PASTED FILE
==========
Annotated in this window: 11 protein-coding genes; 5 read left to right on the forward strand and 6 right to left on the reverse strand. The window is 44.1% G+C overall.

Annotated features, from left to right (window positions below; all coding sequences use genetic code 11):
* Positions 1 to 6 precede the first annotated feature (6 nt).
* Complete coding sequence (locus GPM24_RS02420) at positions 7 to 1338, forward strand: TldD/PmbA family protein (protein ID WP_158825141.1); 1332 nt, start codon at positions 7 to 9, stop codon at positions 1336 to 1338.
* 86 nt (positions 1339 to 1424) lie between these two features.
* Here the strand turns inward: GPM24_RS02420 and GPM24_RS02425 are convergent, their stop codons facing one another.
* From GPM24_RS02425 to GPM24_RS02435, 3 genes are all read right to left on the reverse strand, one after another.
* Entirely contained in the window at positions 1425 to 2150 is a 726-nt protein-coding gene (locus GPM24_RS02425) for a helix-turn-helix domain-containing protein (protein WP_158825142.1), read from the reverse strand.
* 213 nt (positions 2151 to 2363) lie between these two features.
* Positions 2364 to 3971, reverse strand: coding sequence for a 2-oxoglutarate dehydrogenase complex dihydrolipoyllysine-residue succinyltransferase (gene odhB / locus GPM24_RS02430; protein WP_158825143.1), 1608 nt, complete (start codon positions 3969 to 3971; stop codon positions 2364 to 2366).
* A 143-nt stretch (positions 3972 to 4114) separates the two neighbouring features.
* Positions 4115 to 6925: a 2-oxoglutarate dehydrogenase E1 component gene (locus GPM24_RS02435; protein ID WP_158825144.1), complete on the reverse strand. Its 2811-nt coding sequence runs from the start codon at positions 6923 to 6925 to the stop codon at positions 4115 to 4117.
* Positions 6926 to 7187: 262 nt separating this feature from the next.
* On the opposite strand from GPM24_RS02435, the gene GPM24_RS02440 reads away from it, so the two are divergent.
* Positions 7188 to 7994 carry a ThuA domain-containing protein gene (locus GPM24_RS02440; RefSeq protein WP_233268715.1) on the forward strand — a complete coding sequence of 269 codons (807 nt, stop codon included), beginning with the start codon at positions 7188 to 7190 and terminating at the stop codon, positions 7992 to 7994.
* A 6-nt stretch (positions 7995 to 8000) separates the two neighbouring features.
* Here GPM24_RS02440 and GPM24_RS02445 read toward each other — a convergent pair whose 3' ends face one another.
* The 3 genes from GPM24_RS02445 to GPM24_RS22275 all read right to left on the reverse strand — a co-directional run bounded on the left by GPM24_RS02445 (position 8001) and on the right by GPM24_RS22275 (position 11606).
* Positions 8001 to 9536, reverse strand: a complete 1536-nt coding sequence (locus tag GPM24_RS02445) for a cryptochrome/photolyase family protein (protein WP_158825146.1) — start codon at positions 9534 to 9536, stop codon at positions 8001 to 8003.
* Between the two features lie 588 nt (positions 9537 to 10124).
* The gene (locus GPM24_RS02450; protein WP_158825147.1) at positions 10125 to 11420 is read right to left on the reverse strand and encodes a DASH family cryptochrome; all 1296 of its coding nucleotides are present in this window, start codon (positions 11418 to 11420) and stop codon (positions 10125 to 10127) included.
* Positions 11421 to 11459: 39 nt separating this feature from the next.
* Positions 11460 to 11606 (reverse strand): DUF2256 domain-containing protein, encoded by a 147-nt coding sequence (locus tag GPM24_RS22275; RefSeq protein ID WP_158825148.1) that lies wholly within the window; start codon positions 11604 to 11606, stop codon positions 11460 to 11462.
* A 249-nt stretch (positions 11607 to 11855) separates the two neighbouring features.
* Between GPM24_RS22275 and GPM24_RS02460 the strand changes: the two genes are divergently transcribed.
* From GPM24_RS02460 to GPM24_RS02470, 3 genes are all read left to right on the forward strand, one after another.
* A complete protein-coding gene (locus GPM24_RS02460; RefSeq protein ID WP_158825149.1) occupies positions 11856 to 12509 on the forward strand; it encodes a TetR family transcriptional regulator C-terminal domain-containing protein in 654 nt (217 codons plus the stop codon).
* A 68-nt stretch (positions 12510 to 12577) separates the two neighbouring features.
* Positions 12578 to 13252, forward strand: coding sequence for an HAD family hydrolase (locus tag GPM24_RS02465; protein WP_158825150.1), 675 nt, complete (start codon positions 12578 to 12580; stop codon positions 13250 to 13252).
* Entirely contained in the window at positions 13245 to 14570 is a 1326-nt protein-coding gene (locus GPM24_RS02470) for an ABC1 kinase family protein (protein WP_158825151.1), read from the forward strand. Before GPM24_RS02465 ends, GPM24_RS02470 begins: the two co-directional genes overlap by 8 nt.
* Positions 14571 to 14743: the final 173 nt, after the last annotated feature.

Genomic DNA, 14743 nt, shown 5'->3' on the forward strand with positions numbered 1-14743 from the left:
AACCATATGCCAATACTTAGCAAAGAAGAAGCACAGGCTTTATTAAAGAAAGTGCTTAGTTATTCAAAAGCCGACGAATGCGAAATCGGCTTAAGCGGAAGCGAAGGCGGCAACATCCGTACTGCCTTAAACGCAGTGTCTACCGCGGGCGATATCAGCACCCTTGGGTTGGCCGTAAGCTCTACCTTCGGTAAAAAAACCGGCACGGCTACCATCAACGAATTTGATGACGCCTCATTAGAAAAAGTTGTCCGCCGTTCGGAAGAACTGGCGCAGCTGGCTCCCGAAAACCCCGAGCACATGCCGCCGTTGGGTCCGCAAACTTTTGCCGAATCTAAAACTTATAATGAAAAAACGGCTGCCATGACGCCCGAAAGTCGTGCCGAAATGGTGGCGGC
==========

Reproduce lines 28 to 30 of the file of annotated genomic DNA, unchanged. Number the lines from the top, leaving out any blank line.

* A 68-nt stretch (positions 12510 to 12577) separates the two neighbouring features.
* Positions 12578 to 13252, forward strand: coding sequence for an HAD family hydrolase (locus tag GPM24_RS02465; protein WP_158825150.1), 675 nt, complete (start codon positions 12578 to 12580; stop codon positions 13250 to 13252).
* Entirely contained in the window at positions 13245 to 14570 is a 1326-nt protein-coding gene (locus GPM24_RS02470) for an ABC1 kinase family protein (protein WP_158825151.1), read from the forward strand. Before GPM24_RS02465 ends, GPM24_RS02470 begins: the two co-directional genes overlap by 8 nt.